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Nature

Extent Of Arctic AND Antarctic Sea Ice Reaches Lowest Ever Recorded

author

Josh Davis

Staff Writer

clockDec 7 2016, 19:13 UTC
ice pack

The ice is at a record low for November. Maxim Tupikov/Shutterstock

With previous reports that the Arctic this winter has been unsettlingly warm, with some regions experiencing temperatures 20°C (36°F) hotter than they should be at this time of the year, it is perhaps unsurprising that the ice extent for the Arctic this November was the lowest on record.

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But now it seems that it’s not only the Northern Hemisphere that is experiencing an unusually balmy period, as Antarctic sea ice is similarly struggling to form. “Antarctic sea ice really went down the rabbit hole this time,” says Ted Scambos, lead scientist at the National Snow and Ice Data Center, in a statement. “There are a few things we can say about what happened, but we need to look deeper.”

Even though Antarctic sea ice extent has typically increased over the last few decades due mainly to shifting currents and wind patterns, November this year truly bucked the trend. The ice surrounding the continent declined sharply last month, with the average extent 1.81 million square kilometers (699,000 square miles) lower than the 1981 to 2010 average. That’s an area of sea ice roughly the same size as Libya.

National Snow and Ice Data Center

While it is technically summer in the Southern Hemisphere, the air temperatures over some parts of the Antarctic continent have been 2-4°C (4-7°F) warmer than average for this time of the year. Coupled with an earlier pattern of strong westerly winds, the sea ice pack surrounding the continent has become even more dispersed. There have also been large areas of water within the sea ice opening up, which has reduced the overall extent of the ice.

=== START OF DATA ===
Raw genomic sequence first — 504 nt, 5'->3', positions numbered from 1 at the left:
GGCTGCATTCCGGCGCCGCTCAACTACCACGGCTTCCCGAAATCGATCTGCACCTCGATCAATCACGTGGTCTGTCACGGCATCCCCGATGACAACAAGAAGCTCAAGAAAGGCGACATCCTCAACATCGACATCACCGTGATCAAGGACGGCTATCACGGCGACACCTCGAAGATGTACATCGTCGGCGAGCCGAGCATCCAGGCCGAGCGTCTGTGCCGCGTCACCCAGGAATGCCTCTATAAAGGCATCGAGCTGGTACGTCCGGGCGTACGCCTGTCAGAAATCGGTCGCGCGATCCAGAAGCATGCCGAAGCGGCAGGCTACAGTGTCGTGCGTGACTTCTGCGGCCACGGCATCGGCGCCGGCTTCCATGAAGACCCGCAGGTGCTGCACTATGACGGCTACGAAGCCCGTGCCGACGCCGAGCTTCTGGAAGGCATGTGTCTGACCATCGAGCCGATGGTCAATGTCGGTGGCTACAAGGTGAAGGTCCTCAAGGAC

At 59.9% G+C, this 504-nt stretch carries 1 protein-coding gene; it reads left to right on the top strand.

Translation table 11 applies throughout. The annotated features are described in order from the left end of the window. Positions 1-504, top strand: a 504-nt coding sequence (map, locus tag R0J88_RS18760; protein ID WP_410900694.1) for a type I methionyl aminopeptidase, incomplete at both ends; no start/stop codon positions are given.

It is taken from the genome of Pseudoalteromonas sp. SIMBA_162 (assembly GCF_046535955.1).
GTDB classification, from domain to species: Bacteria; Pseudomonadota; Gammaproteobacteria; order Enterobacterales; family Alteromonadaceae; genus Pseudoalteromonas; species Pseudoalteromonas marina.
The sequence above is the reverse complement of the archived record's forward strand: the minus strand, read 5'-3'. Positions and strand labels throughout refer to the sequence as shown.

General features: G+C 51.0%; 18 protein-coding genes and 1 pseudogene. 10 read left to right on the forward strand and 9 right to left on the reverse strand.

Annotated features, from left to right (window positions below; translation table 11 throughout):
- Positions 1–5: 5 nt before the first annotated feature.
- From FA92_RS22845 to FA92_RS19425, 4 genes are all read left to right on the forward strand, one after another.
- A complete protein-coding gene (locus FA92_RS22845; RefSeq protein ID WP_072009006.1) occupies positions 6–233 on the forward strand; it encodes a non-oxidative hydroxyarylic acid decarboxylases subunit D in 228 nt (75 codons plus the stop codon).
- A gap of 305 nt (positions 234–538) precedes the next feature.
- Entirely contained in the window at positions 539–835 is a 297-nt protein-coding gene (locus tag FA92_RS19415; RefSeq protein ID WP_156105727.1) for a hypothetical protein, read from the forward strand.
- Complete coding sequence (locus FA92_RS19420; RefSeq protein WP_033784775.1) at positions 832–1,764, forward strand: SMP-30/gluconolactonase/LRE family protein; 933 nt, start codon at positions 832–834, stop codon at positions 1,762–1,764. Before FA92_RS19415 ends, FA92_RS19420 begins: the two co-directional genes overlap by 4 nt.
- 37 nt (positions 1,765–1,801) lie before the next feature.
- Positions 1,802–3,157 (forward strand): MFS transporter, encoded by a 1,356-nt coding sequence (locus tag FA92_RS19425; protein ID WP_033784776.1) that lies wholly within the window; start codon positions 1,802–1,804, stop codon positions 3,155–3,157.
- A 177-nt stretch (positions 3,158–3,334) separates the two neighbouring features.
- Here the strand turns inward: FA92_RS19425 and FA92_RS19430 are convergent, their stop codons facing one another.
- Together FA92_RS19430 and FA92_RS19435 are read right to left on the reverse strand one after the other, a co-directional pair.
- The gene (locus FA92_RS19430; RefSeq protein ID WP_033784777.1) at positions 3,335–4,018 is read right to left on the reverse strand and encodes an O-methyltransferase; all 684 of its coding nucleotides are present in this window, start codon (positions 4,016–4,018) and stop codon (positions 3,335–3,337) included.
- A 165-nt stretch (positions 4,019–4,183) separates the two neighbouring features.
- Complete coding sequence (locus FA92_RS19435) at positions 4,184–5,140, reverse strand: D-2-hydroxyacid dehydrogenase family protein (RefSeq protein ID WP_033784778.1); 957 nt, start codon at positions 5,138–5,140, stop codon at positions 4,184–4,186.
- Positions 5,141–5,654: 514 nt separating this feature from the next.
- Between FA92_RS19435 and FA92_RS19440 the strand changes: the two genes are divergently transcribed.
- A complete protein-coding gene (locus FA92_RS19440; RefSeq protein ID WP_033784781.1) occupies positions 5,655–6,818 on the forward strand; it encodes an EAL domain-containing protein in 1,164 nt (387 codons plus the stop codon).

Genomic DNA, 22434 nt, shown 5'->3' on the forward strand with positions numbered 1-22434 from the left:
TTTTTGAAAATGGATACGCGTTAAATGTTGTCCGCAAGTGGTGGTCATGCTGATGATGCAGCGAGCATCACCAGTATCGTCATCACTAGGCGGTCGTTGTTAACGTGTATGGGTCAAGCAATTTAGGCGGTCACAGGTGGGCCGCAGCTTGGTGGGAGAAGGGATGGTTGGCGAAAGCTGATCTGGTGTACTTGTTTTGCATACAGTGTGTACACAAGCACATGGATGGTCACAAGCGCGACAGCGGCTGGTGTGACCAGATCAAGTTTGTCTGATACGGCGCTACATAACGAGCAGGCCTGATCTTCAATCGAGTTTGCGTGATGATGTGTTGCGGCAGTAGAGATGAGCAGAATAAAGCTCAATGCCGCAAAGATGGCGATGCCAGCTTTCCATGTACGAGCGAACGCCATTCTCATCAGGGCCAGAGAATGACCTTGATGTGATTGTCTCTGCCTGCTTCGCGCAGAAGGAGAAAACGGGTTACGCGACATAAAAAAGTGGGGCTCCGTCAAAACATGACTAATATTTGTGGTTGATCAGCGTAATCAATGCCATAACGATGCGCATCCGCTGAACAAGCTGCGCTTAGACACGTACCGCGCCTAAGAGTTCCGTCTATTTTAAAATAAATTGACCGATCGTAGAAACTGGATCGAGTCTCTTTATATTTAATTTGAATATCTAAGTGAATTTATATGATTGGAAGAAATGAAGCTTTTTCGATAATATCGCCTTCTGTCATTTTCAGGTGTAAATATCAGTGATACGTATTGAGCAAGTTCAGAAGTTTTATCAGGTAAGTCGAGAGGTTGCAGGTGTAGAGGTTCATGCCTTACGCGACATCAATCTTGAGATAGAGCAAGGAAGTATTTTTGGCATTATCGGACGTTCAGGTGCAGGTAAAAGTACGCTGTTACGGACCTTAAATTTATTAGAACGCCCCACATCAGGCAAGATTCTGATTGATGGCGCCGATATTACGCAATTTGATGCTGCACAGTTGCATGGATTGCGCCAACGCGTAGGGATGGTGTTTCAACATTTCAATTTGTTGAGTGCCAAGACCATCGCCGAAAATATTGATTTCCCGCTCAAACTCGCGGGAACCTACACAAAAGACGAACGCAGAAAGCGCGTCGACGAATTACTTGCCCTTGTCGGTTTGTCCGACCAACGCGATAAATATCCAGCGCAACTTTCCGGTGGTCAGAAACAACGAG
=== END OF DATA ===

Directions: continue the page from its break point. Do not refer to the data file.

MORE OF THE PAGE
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National Snow and Ice Data Center

“The Arctic has typically been where the most interest lies, but this month, the Antarctic has flipped the script and it is southern sea ice that is surprising us,” says NASA scientist Walt Meier. But that doesn’t mean you shouldn’t be worried about the Arctic, as the records from this month show that while the sea ice extent should be growing as it enters winter, there was a period last month when it actually decreased, something that is deeply disturbing.

With both the Northern and Southern Hemisphere warming at unprecedented levels, no one really knows what to expect. Hopefully, the ice in the North will start expanding again throughout the winter months, but the long-term impacts on the Arctic and Antarctic are basically unknown.


Nature
  • climate change,

  • global warming,

  • Arctic,

  • Antarctic,

  • sea ice,

  • Paris climate agreement,

  • Paris COP21